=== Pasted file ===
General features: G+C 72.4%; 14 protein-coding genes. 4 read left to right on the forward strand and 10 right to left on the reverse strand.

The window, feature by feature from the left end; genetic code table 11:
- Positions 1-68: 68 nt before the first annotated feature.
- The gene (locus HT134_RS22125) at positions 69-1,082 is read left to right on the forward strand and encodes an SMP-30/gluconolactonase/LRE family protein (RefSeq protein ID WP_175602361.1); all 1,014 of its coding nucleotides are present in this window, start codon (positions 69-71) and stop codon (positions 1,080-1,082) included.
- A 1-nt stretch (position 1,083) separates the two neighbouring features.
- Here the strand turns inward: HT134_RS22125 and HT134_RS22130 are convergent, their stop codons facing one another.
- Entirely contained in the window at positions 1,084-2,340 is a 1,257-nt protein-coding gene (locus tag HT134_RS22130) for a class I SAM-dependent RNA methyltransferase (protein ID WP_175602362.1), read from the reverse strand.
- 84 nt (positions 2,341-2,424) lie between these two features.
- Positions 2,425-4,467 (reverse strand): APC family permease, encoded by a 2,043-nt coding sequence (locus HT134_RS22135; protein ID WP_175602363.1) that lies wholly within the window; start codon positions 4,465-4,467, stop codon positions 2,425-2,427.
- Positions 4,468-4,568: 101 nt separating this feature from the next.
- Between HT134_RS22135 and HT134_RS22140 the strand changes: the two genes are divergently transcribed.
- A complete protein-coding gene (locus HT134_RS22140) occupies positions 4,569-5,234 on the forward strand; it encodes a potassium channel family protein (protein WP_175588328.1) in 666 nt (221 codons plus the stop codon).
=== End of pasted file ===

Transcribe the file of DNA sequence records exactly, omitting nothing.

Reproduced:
General features: G+C 72.4%; 14 protein-coding genes. 4 read left to right on the forward strand and 10 right to left on the reverse strand.

The window, feature by feature from the left end; genetic code table 11:
- Positions 1-68: 68 nt before the first annotated feature.
- The gene (locus HT134_RS22125) at positions 69-1,082 is read left to right on the forward strand and encodes an SMP-30/gluconolactonase/LRE family protein (RefSeq protein ID WP_175602361.1); all 1,014 of its coding nucleotides are present in this window, start codon (positions 69-71) and stop codon (positions 1,080-1,082) included.
- A 1-nt stretch (position 1,083) separates the two neighbouring features.
- Here the strand turns inward: HT134_RS22125 and HT134_RS22130 are convergent, their stop codons facing one another.
- Entirely contained in the window at positions 1,084-2,340 is a 1,257-nt protein-coding gene (locus tag HT134_RS22130) for a class I SAM-dependent RNA methyltransferase (protein ID WP_175602362.1), read from the reverse strand.
- 84 nt (positions 2,341-2,424) lie between these two features.
- Positions 2,425-4,467 (reverse strand): APC family permease, encoded by a 2,043-nt coding sequence (locus HT134_RS22135; protein ID WP_175602363.1) that lies wholly within the window; start codon positions 4,465-4,467, stop codon positions 2,425-2,427.
- Positions 4,468-4,568: 101 nt separating this feature from the next.
- Between HT134_RS22135 and HT134_RS22140 the strand changes: the two genes are divergently transcribed.
- A complete protein-coding gene (locus HT134_RS22140) occupies positions 4,569-5,234 on the forward strand; it encodes a potassium channel family protein (protein WP_175588328.1) in 666 nt (221 codons plus the stop codon).